KABUL, Afghanistan -- The Taliban fired a series of missiles into a U.S. base in Afghanistan late Thursday but caused no injuries among the soldiers or personnel at the base, an Afghan official said. There was no immediate confirmation of the attack from Washington.
According to Massum Farzahee, the police chief of Bagram district in Parwan province, attackers fired four missiles around 9 p.m., targeting the Bagram Air Base, located about 50 kilometers (30 miles) northeast of the Afghan capital, Kabul. Three rockets hit inside the base, the police chief said, but no one was harmed.
Afghan authorities quickly deployed hundreds of police and security forces around Bagram, searching for the perpetrators, Farzahee added.
The Taliban claimed responsibility for the attack in a text message to The Associated Press.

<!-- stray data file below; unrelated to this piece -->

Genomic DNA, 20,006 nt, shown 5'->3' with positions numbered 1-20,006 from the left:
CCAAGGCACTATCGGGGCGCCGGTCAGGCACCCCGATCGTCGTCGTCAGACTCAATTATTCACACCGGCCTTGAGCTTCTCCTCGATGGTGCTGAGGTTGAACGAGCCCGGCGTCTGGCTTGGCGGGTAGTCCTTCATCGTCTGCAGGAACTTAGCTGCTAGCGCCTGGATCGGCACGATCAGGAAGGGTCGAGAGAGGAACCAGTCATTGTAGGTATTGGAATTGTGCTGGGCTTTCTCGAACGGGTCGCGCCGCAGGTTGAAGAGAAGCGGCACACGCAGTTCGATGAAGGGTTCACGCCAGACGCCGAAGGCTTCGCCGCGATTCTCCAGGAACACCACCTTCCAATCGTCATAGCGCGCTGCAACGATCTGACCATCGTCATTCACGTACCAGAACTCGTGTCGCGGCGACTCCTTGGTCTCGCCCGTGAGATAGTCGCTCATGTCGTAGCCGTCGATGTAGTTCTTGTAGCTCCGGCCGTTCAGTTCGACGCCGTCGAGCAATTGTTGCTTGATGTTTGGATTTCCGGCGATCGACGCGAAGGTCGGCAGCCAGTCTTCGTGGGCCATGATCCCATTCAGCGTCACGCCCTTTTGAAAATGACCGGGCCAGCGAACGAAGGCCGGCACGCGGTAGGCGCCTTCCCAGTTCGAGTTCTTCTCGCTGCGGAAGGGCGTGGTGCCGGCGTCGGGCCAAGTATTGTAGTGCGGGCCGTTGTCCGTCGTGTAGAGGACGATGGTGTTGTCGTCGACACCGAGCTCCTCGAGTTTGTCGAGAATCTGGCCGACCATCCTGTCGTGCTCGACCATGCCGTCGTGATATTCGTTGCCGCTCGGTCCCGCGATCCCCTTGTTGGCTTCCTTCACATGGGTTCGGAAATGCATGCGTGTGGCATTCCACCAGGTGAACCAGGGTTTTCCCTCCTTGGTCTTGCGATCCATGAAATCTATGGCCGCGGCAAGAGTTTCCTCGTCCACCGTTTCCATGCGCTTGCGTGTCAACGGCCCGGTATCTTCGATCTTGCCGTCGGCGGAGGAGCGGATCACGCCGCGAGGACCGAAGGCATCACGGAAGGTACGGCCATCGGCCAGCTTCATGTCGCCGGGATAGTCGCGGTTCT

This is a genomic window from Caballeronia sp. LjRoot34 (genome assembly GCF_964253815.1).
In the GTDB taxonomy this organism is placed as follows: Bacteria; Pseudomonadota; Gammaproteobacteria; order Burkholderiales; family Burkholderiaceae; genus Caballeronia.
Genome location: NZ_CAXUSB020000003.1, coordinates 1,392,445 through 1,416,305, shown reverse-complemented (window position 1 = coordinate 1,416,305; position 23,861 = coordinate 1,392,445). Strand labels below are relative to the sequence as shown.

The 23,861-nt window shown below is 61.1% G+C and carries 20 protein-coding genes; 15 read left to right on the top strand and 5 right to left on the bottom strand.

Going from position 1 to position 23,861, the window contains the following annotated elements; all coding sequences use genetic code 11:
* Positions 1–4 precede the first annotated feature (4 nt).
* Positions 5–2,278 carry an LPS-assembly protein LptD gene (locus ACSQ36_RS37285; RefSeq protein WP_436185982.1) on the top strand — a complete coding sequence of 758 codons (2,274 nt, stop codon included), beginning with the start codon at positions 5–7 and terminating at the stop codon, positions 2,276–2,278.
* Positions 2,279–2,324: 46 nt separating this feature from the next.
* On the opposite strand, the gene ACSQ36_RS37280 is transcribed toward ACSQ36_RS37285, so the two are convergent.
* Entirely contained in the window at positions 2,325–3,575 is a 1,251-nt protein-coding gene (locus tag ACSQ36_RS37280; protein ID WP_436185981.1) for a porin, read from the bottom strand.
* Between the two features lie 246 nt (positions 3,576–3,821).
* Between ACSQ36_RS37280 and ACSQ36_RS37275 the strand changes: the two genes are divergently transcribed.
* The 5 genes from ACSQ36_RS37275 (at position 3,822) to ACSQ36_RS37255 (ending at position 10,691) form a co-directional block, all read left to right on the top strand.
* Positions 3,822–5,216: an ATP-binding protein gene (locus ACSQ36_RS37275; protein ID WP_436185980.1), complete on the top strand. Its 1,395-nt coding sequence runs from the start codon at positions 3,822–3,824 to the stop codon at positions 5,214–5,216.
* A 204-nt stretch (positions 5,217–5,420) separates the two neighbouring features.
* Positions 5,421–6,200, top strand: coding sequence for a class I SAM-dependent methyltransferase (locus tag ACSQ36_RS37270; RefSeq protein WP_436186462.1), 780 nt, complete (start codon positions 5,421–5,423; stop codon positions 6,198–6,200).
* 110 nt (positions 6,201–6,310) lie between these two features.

Elsewhere in Afghanistan, a roadside bomb killed five police officers who were on patrol in the central Ghazni province, on Thursday morning. Asadullah Ensafi, the province's deputy police chief, said the blast, which occurred in the city of Ghazni, about 150 kilometers (95 miles) southwest of Kabul, was likely from a remote-controlled bomb.
Ensafi sayid authorities were investigating but believe the Taliban were behind the attack. No one immediately claimed responsibility but the Taliban frequently use roadside bombs to attack government officials and security forces.
Also Thursday, Afghanistan's Ministry of Defense said in a statement that fighting between Taliban and security forces in several provinces left 94 Taliban fighters dead in the past 48 hours. The statement said 12 Afghan army troops were killed by roadside bombs and other Taliban attacks.